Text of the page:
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Wednesday, February 21, 2024

Bloomingdale Bites

Tastes of the North Cap Corridor
North Capitol Main Street hosted its second annual Taste of North Cap in the lobby of the NPR headquarters. The event featured the neighborhood’s best grub and cocktails as well as products from local businesses and distilleries.

Roughly defined as the commerce corridor that stretches through Bloomingdale, Eckington and Truxton Circle, North Cap has started to define itself as a center of life that straddles the quadrant line. The area’s unique layout brings diversity to the food and the ambiance of local establishments.

This year’s event showcased food from old favorites such as El Camino, Pub and the People, DCity Smokehouse and Big Bear Cafe. Sunset Wine and Spirits, Yang Market, Jam Doung Jamaican Eatery, Uncle Chips and Sweeter Hue also joined this year’s mix. First-timers at the event were newly opened Spark and Tyber Creek, which opened last year. The event included live music from Dupont Brass and sounds from DJ Keyoteygrey as well as dancing, raffles and other surprises throughout the evening.

The event is also a time to celebrate the stakeholders in the community. Donald Taylor II Funeral Home received the Key to the Corridor award, presented by North Capitol Main Street. The long-standing business has been in the corridor for 30 years.

“I was happy to join residents, business owners and guests at another successful Taste of North Capitol,” said Councilmember Kenyan McDuffie. “As Ward 5 councilmember, I am proud of my work to support the small businesses along the corridor and the North Capitol Main Street organization. As someone who lives on North Capitol Street, it is exciting to have so many great restaurants and shops right in the neighborhood!”

Red Hen, Which Hen?
It’s never a dull day in Trump’s DC, where you can become a target of rage just by coincidence.

The team at Red Hen in Bloomingdale is learning that lesson the hard way after another, completely different restaurant sharing the name sparked controversy when the owner asked White House Press Secretary Sarah Huckabee Sanders to leave the establishment.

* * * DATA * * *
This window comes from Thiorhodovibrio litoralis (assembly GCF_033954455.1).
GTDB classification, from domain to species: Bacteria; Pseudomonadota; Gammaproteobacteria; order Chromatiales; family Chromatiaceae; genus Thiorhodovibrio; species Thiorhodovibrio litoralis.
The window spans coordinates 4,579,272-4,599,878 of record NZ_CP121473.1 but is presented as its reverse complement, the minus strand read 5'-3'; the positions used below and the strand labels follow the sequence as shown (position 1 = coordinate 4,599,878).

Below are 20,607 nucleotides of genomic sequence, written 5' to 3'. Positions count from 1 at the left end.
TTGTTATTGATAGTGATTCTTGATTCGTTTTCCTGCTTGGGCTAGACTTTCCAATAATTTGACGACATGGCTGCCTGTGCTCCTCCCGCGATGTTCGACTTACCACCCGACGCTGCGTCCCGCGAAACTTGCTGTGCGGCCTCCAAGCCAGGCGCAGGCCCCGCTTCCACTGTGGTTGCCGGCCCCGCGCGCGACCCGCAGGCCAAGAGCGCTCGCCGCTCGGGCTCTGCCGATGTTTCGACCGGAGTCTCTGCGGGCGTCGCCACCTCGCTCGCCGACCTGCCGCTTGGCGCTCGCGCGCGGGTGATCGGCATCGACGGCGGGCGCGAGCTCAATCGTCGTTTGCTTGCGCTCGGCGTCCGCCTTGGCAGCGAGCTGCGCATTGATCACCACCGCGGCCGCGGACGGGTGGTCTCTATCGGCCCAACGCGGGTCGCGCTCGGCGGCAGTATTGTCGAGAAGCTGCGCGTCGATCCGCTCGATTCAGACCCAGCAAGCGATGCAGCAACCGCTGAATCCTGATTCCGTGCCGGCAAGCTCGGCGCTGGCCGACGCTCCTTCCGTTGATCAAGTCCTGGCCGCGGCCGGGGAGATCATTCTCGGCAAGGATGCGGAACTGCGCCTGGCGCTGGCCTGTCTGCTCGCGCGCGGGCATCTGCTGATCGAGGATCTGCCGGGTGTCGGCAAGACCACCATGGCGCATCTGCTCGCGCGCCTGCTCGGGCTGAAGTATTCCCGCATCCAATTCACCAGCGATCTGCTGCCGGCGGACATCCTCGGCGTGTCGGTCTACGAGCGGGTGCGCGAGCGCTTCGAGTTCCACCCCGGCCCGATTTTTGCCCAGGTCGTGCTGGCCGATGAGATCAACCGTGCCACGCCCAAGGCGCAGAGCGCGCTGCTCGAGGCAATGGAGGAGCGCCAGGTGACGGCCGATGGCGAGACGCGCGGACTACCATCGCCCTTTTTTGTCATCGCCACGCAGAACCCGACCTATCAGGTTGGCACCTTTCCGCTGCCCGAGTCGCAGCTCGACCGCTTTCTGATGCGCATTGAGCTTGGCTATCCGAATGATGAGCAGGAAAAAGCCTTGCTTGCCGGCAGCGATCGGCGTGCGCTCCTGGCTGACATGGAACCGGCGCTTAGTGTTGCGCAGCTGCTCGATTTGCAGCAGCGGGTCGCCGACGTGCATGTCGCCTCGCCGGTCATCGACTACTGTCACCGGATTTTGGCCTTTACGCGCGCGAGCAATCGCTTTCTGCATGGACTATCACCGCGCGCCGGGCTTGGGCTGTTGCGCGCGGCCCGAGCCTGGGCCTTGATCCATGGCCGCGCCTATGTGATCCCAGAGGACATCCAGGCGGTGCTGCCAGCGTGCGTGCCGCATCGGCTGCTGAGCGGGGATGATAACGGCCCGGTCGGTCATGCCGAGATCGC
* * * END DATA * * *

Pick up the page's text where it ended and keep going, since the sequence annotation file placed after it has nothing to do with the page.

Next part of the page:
“I was told by the owner of Red Hen in Lexington, Va., to leave because I work for @POTUS and I politely left. Her actions say far more about her than about me. I always do my best to treat people, including those I disagree with, respectfully and will continue to do so,” Sanders tweeted.

The owner of Red Hen in Lexington confirms her account (and doubled-down, saying she would make the same choice again if given the chance).

The President also weighed in on Twitter, “The Red Hen Restaurant should focus more on cleaning its filthy canopies, doors and windows (badly needs a paint job) rather than refusing to serve a fine person like Sarah Huckabee Sanders. I always had a rule, if a restaurant is dirty on the outside, it is dirty on the inside!”

While it is assumed that the President is referencing the Red Hen in Lexington, others have taken out their anger on the other Red Hen, the one in Bloomingdale that has nothing to do with the story. THAT Red Hen has had to respond publicly to the situation as bad Yelp reviews and other social media threats start piling up. “Businesses in DC are prohibited from discriminating against people for political affiliation because we are a federal district. We have patrons from both sides of the aisle.”

The team says the restaurant hasn’t taken a hit to the month-out reservations, and patrons are extremely supportive. However, they are taking all threats seriously.

Mount Baptist at 100
This year marks Mount Pleasant Baptist Church’s 100-year anniversary, and the congregation is celebrating with a series of events throughout the year as a reminder of how much the church has grown and how much they have to celebrate. They have come a long way since the day when their founding members totaled only five.

In 1916, Rev. Robert Anderson started a small mission on the corner of 11th and V streets NW. Membership increased greatly and in 1918 Mount Pleasant Baptist Church was established in a larger location at 1106 W St. NW, but the building suffered severely in a 1925 fire. After years of raising the necessary funds, in 1952 the members marched down the street and claimed their new space at 215 Rhode Island Ave. NW, where they have been thriving ever since.

The anniversary was marked with three days of celebrations filled with prayers and songs, which culminated in a 100th Church Anniversary Gala Banquet at Camelot by Martin’s.


Taylor Barden Golden is a real estate agent with The Stokes Group at McEnearney Associates Inc. A former Hill staffer, Taylor lives in Brentwood with her husband, two dogs and a cat. She’s always on the lookout for new places to explore and ways to spend time outside. Get in touch: taylor@midcitydcnews.com; @rtaylorb.

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